“How engaging is a talking head?” asked Paul Cubbon, a marketing instructor at the Sauder School of Business. Cubbon was addressing one of the misconceptions of the flipped classroom approach. The goal, he said, is not to replace face time with video lectures. Instead, in the COMM 101: Business Fundamentals pilot, Cubbon provided students with short online videos to reduce time needed for the explanation of concepts, allowing for more in-class time for engagement with the material.
Cubbon’s talk was part of a recent presentation, hosted by the Centre for Teaching, Learning and Technology (CTLT), which highlighted two pilot projects at UBC that use flipped classroom concepts. In this model, the course delivery structure is “flipped”: lectures are viewed online, and knowledge is applied through in-class interactions and activities.
“Getting that engagement happening” was the rationale behind using a flipped classroom approach for COMM 101, according to Drew Paulin, Manager of Learning Design at Sauder, who designed the course pilot project. The course, which typically has more than 600 students, is now structured around pre-class readings, online videos, and online activities, including self-assessment quizzes and discussions. Class time is spent engaging in experiential learning activities. When students are able to view online video lectures before a class, Paulin said, they come prepared to apply the content, and the learning experience is enhanced.
Cubbon observed that students were more satisfied with the learning experience, had a better conceptual understanding and were better able to apply knowledge in discussion, reflection, and writing activities.
Flipping the delivery of the course content can also result in a better experience for those teaching the course, according to Matt Yedlin, Associate Professor in the Department of Electrical and Computer Engineering, who uses a flipped classroom approach for his Engineering Electromagnetics course. Yedlin said that this model allows him more time to focus on the design and implementation of classroom activities to probe what students don’t know and to adjust his teaching accordingly.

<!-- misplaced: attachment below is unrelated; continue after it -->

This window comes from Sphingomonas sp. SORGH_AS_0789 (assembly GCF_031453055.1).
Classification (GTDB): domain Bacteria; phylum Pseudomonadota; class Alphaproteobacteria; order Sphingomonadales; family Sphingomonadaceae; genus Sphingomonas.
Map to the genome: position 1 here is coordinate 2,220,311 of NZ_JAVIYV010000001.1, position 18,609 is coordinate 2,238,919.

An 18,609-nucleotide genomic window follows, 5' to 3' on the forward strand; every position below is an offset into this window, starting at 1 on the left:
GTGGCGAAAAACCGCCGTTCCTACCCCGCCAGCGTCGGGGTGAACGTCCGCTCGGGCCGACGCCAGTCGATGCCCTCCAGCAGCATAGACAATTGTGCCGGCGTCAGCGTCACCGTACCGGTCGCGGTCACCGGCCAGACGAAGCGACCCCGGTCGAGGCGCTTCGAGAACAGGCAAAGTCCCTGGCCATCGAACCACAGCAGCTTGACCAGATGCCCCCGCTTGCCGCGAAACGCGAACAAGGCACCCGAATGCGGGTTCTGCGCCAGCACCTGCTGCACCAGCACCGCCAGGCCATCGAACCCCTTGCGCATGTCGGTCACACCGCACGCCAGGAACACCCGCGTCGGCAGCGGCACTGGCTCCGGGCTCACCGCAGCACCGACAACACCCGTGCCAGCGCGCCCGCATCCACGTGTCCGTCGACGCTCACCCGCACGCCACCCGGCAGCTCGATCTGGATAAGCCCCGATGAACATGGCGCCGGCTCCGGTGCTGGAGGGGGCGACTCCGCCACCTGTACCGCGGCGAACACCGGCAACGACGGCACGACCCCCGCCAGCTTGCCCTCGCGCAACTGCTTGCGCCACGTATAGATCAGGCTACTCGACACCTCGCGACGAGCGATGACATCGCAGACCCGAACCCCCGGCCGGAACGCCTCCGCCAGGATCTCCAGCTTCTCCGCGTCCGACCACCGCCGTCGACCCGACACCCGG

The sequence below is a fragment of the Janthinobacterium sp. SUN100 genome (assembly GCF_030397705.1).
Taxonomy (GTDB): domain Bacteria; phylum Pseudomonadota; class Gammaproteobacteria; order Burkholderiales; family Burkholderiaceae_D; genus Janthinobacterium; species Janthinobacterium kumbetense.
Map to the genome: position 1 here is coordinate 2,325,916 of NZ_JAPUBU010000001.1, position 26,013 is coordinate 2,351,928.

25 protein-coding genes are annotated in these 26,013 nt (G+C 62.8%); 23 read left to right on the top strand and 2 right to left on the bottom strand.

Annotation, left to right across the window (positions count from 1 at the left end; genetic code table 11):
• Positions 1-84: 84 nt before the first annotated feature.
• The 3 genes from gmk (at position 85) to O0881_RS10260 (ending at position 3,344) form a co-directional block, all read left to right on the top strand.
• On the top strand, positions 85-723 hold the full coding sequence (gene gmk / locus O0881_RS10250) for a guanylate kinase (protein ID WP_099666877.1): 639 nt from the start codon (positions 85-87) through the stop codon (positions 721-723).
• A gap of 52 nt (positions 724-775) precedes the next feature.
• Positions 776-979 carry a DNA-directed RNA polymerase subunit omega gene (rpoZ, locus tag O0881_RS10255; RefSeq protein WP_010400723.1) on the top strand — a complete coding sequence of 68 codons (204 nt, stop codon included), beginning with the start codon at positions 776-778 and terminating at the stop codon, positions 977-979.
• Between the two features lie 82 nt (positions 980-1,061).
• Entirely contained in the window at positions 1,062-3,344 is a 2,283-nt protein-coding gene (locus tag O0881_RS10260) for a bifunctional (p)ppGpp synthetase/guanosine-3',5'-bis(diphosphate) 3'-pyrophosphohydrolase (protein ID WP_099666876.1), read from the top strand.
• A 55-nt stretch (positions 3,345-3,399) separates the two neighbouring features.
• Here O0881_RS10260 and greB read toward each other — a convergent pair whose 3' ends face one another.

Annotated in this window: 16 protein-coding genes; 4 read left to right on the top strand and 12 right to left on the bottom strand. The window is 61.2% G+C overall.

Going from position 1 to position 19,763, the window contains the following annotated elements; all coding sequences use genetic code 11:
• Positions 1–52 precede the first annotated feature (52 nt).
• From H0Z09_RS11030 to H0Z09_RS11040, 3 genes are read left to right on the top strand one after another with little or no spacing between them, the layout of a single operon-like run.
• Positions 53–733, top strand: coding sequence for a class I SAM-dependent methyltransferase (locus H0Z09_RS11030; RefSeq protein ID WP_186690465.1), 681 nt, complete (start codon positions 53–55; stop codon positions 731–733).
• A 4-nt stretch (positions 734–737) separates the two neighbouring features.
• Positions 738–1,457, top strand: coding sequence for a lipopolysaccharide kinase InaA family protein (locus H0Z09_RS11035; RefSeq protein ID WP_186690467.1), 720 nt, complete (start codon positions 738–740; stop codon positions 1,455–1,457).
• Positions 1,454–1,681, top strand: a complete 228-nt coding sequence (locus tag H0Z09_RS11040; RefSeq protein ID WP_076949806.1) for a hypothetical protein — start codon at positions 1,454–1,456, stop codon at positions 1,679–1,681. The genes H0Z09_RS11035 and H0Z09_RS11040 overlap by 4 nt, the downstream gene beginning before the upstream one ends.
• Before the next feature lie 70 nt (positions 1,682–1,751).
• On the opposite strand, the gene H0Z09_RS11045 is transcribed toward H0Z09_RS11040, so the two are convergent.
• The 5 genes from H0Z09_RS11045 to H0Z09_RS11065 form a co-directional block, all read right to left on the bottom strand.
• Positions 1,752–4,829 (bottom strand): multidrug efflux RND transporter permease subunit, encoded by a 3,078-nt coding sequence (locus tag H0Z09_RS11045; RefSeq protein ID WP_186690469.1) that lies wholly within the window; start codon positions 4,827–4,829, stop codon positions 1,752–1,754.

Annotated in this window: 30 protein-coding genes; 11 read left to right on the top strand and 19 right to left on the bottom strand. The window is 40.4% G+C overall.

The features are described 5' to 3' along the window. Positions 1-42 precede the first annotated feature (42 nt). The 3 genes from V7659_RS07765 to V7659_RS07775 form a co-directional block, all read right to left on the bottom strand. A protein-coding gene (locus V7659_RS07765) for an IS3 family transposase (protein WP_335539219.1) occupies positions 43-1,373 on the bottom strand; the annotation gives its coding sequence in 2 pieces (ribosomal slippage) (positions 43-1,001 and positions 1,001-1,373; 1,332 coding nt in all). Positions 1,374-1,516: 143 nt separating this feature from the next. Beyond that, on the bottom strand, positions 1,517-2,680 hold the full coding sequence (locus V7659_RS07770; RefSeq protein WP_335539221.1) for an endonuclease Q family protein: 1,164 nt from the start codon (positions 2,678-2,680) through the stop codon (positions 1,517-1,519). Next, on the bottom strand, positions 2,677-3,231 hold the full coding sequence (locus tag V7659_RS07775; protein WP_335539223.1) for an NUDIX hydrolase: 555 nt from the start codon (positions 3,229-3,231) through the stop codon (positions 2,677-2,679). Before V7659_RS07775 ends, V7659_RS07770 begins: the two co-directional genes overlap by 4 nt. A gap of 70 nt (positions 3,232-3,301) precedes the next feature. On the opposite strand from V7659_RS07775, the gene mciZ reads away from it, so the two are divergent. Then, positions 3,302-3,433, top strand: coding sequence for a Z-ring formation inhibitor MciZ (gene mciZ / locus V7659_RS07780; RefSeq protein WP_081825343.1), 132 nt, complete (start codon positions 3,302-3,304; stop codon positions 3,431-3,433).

Yedlin said that he originally arrived at the flipped classroom approach by accident. He entered the classroom one day and found all of his students using their mobile phones. Realizing the potential of mobile phones as “computers” which could deliver course content, he “decided [he] didn’t want to lecture anymore.”
The concept of content delivery via mobile phone is not trivial, Yedlin argues. However, being able to download course videos onto mobile phones makes content more accessible. Having the option to view videos of their class lectures on the bus, for example, allows students to make better use of their time. Mobile phones have a strong connection to social media culture, which is “the lingua franca of students,” Yedlin noted.
Yedlin’s observations of mobile phone use in the classroom motivated him to move his lecture content to videos, and he added accountability through WeBWork quizzes, which include embedded essay-type questions. Yedlin used the quiz results – which were harvested, semantically analyzed, and displayed as a word cloud – to direct the learning activity in the classroom. These tools allow him to assess differentiation in terms of student progress. “This is the power of the flipped classroom,” he stated.